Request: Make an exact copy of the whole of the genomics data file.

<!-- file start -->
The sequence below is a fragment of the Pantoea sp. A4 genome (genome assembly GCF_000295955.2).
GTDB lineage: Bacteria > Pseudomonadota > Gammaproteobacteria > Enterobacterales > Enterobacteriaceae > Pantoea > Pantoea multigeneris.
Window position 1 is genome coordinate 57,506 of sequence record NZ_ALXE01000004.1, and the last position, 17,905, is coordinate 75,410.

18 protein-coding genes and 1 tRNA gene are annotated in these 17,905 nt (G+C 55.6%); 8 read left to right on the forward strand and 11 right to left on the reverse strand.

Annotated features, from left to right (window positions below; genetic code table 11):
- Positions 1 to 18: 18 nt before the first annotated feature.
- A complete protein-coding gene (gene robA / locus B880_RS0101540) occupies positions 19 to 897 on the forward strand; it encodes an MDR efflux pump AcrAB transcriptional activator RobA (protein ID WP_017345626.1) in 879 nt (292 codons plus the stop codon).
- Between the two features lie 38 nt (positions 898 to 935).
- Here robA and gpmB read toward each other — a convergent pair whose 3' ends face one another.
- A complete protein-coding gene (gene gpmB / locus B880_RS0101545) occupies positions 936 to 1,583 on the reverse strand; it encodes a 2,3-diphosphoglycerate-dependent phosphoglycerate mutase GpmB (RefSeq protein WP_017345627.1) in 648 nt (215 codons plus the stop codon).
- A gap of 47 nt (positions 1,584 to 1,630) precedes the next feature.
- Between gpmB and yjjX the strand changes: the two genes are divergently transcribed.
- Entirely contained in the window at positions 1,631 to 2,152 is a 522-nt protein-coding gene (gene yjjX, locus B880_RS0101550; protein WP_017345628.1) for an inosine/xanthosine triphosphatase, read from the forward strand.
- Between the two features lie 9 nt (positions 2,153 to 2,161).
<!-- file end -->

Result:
The sequence below is a fragment of the Pantoea sp. A4 genome (genome assembly GCF_000295955.2).
GTDB lineage: Bacteria > Pseudomonadota > Gammaproteobacteria > Enterobacterales > Enterobacteriaceae > Pantoea > Pantoea multigeneris.
Window position 1 is genome coordinate 57,506 of sequence record NZ_ALXE01000004.1, and the last position, 17,905, is coordinate 75,410.

18 protein-coding genes and 1 tRNA gene are annotated in these 17,905 nt (G+C 55.6%); 8 read left to right on the forward strand and 11 right to left on the reverse strand.

Annotated features, from left to right (window positions below; genetic code table 11):
- Positions 1 to 18: 18 nt before the first annotated feature.
- A complete protein-coding gene (gene robA / locus B880_RS0101540) occupies positions 19 to 897 on the forward strand; it encodes an MDR efflux pump AcrAB transcriptional activator RobA (protein ID WP_017345626.1) in 879 nt (292 codons plus the stop codon).
- Between the two features lie 38 nt (positions 898 to 935).
- Here robA and gpmB read toward each other — a convergent pair whose 3' ends face one another.
- A complete protein-coding gene (gene gpmB / locus B880_RS0101545) occupies positions 936 to 1,583 on the reverse strand; it encodes a 2,3-diphosphoglycerate-dependent phosphoglycerate mutase GpmB (RefSeq protein WP_017345627.1) in 648 nt (215 codons plus the stop codon).
- A gap of 47 nt (positions 1,584 to 1,630) precedes the next feature.
- Between gpmB and yjjX the strand changes: the two genes are divergently transcribed.
- Entirely contained in the window at positions 1,631 to 2,152 is a 522-nt protein-coding gene (gene yjjX, locus B880_RS0101550; protein WP_017345628.1) for an inosine/xanthosine triphosphatase, read from the forward strand.
- Between the two features lie 9 nt (positions 2,153 to 2,161).